But four years later, Guantánamo is still open, its military tribunals have resumed and Obama has approved the renewal of the Patriot Act. His Department of Justice has launched six Espionage Act prosecutions of security whistleblowers — twice as many as all previous administrations combined. Also the no-fly list of individuals prohibited from air travel — a designation that is often arbitrary and always opaque — has more than doubled since last year, to 21,000. In 2011, the president signed the National Defense Authorization Act (NDAA), which gives the federal government the power to imprison indefinitely US citizens accused of terrorism, a major erosion of habeas corpus rights. The administration has authorised the assassination of an unknown number of US citizens abroad who are not directly engaged in armed hostilities but who have been designated as “terrorists”, with minimal legal process. Last September, American drones in Yemen hunted and killed radical cleric Anwar al-Awlaki and Al-Qaida propagandist Samir Khan; two weeks later, a separate American drone strike killed Awlaki’s 16-year old son: all were US citizens. Obama has also radically expanded the ostensibly “secret” killing of non-US citizens by drone strikes in Pakistan, Yemen and Somalia; as many as a third of the victims are non-combatant civilians, according to the Bureau of Investigative Journalism. More…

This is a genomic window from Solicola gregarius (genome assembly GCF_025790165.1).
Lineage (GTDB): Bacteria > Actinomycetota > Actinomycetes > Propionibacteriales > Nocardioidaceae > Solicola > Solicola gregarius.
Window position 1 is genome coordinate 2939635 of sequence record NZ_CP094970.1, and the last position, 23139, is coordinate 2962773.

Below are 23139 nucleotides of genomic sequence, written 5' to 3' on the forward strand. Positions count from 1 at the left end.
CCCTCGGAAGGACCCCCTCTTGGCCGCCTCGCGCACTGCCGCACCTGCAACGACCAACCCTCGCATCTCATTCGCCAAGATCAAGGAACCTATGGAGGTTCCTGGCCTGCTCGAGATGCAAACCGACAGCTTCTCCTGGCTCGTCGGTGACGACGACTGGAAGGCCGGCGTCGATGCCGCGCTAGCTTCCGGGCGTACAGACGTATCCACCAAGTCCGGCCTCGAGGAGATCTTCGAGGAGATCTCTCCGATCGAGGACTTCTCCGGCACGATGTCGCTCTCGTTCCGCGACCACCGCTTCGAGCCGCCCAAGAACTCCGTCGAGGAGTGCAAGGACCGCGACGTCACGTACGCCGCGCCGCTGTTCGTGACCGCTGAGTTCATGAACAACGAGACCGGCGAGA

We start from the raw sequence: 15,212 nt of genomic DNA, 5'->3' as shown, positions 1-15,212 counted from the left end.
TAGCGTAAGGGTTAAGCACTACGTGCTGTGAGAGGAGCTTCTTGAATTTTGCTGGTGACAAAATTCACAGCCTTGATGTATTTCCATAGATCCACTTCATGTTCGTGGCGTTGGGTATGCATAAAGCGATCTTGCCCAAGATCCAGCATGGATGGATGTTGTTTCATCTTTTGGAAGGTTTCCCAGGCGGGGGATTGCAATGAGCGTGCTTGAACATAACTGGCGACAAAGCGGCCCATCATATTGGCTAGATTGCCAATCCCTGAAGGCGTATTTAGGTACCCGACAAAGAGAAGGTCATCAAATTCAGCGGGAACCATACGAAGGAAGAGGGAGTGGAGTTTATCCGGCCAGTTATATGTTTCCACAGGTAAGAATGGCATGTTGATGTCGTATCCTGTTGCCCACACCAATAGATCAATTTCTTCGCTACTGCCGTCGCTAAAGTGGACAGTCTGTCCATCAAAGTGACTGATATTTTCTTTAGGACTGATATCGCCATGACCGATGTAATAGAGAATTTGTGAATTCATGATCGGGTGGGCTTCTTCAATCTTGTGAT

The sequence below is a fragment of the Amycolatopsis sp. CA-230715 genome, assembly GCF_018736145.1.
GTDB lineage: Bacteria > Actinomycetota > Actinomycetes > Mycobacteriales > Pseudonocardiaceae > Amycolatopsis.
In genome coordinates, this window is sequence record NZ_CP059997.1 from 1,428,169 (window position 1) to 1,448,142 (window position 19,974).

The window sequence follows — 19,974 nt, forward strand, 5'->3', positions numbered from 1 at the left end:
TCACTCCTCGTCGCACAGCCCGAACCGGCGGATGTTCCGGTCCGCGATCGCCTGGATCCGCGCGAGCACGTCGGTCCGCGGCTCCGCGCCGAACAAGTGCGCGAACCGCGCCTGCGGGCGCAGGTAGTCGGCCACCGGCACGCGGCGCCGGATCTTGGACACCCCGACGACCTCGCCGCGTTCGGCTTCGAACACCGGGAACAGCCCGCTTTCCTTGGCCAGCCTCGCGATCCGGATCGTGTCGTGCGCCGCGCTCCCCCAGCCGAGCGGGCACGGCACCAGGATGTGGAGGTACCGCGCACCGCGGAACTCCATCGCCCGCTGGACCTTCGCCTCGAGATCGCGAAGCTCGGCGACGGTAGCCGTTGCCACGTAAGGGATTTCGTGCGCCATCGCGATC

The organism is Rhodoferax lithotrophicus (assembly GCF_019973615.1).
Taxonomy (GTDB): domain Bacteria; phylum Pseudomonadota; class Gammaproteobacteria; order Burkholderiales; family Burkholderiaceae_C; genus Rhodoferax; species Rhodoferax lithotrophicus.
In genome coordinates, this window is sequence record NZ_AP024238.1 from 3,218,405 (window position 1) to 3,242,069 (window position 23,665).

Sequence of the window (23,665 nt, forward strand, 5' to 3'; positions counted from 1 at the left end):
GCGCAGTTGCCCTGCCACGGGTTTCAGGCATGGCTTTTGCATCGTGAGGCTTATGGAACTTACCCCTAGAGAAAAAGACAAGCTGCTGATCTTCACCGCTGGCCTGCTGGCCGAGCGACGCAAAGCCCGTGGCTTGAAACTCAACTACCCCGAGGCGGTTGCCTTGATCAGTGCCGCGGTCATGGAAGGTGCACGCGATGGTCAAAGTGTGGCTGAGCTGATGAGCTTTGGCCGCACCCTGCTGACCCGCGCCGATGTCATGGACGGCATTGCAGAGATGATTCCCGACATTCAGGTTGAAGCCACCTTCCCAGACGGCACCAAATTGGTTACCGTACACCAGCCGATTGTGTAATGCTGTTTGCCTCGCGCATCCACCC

Technology and regulation: A research project considers how the law should deal with technologies that blur man and machine
SPEAKING at a conference organised by The Economist earlier this year, Hugh Herr, a roboticist at the Massachusetts Institute of Technology, described disabilities as conditions that persist “because of poor technology” and made the bold claim that during the 21st century disability would be largely eliminated. What gave his words added force was that half way through his speech, after ten minutes of strolling around the stage, he unexpectedly pulled up his trouser legs to reveal his bionic legs, and then danced a little jig. In future, he suggested, people might choose to replace an arthritic, painful limb with a fully functional robotic one. “Why wouldn’t you replace it?” he asked. “We’re going to see a lot of unusual situations like that.” More…